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Brazilian Biofuel Governance: The Case of Brazilian Ethanol and RenovaBio

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Sustainability Challenges of Brazilian Agriculture

Part of the book series: Environment & Policy ((ENPO,volume 64))

Abstract

This chapter deals with the Brazilian National Biofuels Policy (RenovaBio), which has been in force since 2017, focusing mainly on the case of ethanol. RenovaBio instituted a broad and complex structure to recognize the positive externalities of biofuels, which aimed to pave the way for their future production in the country, avoiding the error of previous Brazilian experiences. However, the broad institutional apparatus necessary for the program to function is also criticized, and there are several aspects that must be improved at RenovaBio in order to take advantage of the opportunities that are designed for the coming years, such as the new technological possibilities and a better adaptation for different types of biofuels.

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Notes

  1. 1.

    In Brazil, fuel ethanol is made available to the final consumer in two ways: (1) hydrated ethanol, intended for vehicles capable of using only ethanol in combustion (E100), and (2) anhydrous ethanol, which is blended into all gasoline sold to consumers at levels determined by the Brazilian government (in 2022, a proportion of 27% of anhydrous ethanol in gasoline sold in Brazil, called C-Gasoline, is required).

  2. 2.

    In this chapter, the term “sugarcane industry” refers to the production chain that involves the cultivation of sugarcane until the processing by the mills for the main final products: ethanol and sugar.

  3. 3.

    Most of the sugarcane processing plants in Brazil are producers of both ethanol and sugar.

  4. 4.

    In Brazil by Law No. 13,576, of 26 December 2017.

  5. 5.

    Carbon intensity (CI): GHG emission computed over the fuel’s life cycle, per unit of energy (grams of carbon dioxide equivalent per megajoule – gCO2eq/MJ).

  6. 6.

    NEEA is an acronym that comes from the original Portuguese term “Nota de Eficiência Energético-Ambiental,” which is a score given to the producer for classification in the generation of CBIOS.

  7. 7.

    Decree no. 9.888, of June 27, 2019.

  8. 8.

    Decree no. 9.888, 27 June 2019.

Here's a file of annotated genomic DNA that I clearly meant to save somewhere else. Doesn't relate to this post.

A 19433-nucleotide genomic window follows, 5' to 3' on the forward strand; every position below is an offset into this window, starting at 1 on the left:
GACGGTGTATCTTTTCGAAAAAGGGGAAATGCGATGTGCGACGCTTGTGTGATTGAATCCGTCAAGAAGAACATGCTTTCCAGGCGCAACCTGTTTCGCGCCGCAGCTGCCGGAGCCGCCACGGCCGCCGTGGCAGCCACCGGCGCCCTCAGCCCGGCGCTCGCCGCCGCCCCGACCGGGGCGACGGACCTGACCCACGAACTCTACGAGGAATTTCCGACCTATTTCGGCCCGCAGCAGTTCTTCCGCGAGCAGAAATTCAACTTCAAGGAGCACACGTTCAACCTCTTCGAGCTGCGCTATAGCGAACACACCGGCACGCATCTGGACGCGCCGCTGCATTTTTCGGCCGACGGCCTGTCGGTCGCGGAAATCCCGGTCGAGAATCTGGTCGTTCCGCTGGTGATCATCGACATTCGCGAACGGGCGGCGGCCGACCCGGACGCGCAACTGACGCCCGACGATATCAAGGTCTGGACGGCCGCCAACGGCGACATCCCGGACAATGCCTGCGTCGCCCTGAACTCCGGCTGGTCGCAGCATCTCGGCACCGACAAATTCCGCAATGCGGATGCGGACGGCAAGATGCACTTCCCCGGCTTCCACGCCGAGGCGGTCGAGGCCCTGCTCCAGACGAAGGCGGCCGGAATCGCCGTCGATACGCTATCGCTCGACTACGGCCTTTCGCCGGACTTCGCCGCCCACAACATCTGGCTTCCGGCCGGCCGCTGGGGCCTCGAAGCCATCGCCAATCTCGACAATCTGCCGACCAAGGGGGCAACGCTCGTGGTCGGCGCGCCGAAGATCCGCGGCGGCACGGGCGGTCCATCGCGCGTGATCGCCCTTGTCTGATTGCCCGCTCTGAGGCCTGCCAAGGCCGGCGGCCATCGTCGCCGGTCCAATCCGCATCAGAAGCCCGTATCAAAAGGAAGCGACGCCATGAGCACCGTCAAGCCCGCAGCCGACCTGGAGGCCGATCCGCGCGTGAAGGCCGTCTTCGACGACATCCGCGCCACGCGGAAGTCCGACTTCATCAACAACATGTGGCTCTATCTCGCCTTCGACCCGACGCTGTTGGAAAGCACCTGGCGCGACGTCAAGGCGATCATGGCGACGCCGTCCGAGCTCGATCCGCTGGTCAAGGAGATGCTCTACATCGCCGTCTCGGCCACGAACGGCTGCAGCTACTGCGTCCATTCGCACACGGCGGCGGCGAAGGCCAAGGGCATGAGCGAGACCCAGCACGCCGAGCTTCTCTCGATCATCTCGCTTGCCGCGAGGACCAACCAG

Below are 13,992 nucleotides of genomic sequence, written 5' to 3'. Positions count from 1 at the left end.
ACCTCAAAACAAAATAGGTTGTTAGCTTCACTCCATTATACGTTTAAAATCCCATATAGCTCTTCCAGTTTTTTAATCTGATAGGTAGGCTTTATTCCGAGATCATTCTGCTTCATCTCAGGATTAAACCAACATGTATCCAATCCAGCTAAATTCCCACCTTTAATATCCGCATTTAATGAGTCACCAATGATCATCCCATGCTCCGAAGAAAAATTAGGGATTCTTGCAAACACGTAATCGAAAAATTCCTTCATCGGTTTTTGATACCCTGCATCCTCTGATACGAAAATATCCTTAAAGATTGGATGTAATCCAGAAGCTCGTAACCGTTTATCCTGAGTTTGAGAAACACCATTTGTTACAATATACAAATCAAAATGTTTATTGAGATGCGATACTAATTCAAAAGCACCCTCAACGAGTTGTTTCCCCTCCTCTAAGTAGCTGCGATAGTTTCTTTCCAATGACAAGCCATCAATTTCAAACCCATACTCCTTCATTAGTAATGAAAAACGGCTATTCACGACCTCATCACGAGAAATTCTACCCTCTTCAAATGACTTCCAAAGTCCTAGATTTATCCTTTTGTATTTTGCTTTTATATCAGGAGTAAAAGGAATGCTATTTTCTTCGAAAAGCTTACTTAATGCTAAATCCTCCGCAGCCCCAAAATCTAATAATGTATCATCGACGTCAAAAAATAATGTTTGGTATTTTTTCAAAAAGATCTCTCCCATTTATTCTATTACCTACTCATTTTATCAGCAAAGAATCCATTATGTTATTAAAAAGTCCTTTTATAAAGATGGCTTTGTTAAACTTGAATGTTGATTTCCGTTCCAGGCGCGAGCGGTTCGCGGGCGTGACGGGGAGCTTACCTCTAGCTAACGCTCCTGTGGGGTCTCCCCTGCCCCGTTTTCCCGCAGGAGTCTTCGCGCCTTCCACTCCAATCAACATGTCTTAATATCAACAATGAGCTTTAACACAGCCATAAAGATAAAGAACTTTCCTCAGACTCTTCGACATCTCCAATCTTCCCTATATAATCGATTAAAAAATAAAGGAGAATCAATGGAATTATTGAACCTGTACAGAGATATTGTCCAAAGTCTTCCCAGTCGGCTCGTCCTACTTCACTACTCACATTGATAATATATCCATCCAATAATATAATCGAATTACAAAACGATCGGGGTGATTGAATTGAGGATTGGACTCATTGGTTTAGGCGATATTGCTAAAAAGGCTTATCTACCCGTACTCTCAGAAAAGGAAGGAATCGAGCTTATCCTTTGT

9. 9.

    Available at https://www.gov.br/anp/pt-br/assuntos/renovabio/renovabio/renovacalc

  10. 10.

    A domestic or foreign biofuel production facility, which, in addition to the industrial area intended for the production of biofuels, may include areas intended for agricultural production, the manufacture of agricultural and food products, and the generation of electricity and sanitary landfills (XXIV, Art. 3, ANP Resolution No. 758/2018).

  11. 11.

    Biodiesel and biomethane: alternative fuels synthesized by fatty acids and hydro-processed esters (HEFA) from soy; and fuel ethanol – from sugarcane, corn (including imported), and lignocellulosic material (2G) (Article 4, ANP Resolution 758/2018).

  12. 12.

    For ethanol, gasoline; for biodiesel, diesel; for aviation biokerosene, aviation kerosene; and for biomethane, the weighted average, in energy units, of sales of diesel, gasoline, and vehicle natural gas (CNG) to the domestic market.

  13. 13.

    Available from https://www.gov.br/anp/pt-br/assuntos/renovabio/ocr/formulario-d-certificado-de-producao-e-importacao-eficiente-de-biocombustiveis-v-4.xlsx

  14. 14.

    Sugarcane must be planted close to the processing plant due to the high cost of transportation and the loss of sugars in the time between cutting and processing. As a general rule, it is considered that it is unprofitable to cultivate sugarcane in areas more than 50 km from a processing facility.

  15. 15.

    ANP, Superintendence of Biofuels and Product Quality. Technical Report n° 02/SBQ v.4 – General Guidelines: Procedures for Efficient Biofuel Production or Import Certification. Updated 1 March 2021.

  16. 16.

    RenovaCalc allows adopting (i) the specific profile for both the primary issuer (hereinafter, the plant) and its supplier, (ii) the default profile for both, (iii) the specific profile for the plant and the standard profile for the supplier, or (iv) vice versa – that is, the specific profile for the supplier and the standard profile for the plant.

  17. 17.

    Vegetable impurities, minerals, collected straw, and soybean moisture content.

  18. 18.

    Instituto Totum, 2020. Understanding environmental assets – RECs, carbon credits, CBIOs, and GAS-REC. What are the differences?

  19. 19.

    To ensure compliance with the goals of the RFS, a monitoring mechanism has been developed, so that each gallon of biofuel produced has a certified identification. This certificate is called RIN: a number (like a “bar code”) that indicates, among other information, the date of manufacture, the company, the plant, and the batch to which this biofuel belongs.

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Correspondence to Leandro Gilio .

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Rodrigues, L., Gilio, L. (2023). Brazilian Biofuel Governance: The Case of Brazilian Ethanol and RenovaBio. In: Søndergaard, N., de Sá, C.D., Barros-Platiau, A.F. (eds) Sustainability Challenges of Brazilian Agriculture. Environment & Policy, vol 64. Springer, Cham. https://doi.org/10.1007/978-3-031-29853-0_16

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